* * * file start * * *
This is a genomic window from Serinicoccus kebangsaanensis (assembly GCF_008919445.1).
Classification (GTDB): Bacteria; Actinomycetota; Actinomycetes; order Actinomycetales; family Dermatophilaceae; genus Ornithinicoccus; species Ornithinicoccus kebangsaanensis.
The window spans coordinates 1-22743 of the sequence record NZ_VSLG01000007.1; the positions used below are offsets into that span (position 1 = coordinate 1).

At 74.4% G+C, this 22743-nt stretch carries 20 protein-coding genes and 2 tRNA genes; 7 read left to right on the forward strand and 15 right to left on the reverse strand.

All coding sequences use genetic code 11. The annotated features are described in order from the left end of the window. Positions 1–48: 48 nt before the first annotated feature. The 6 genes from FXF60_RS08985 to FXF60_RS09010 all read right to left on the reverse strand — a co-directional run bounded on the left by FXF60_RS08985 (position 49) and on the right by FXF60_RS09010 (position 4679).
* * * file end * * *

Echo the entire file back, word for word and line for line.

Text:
This is a genomic window from Serinicoccus kebangsaanensis (assembly GCF_008919445.1).
Classification (GTDB): Bacteria; Actinomycetota; Actinomycetes; order Actinomycetales; family Dermatophilaceae; genus Ornithinicoccus; species Ornithinicoccus kebangsaanensis.
The window spans coordinates 1-22743 of the sequence record NZ_VSLG01000007.1; the positions used below are offsets into that span (position 1 = coordinate 1).

At 74.4% G+C, this 22743-nt stretch carries 20 protein-coding genes and 2 tRNA genes; 7 read left to right on the forward strand and 15 right to left on the reverse strand.

All coding sequences use genetic code 11. The annotated features are described in order from the left end of the window. Positions 1–48: 48 nt before the first annotated feature. The 6 genes from FXF60_RS08985 to FXF60_RS09010 all read right to left on the reverse strand — a co-directional run bounded on the left by FXF60_RS08985 (position 49) and on the right by FXF60_RS09010 (position 4679).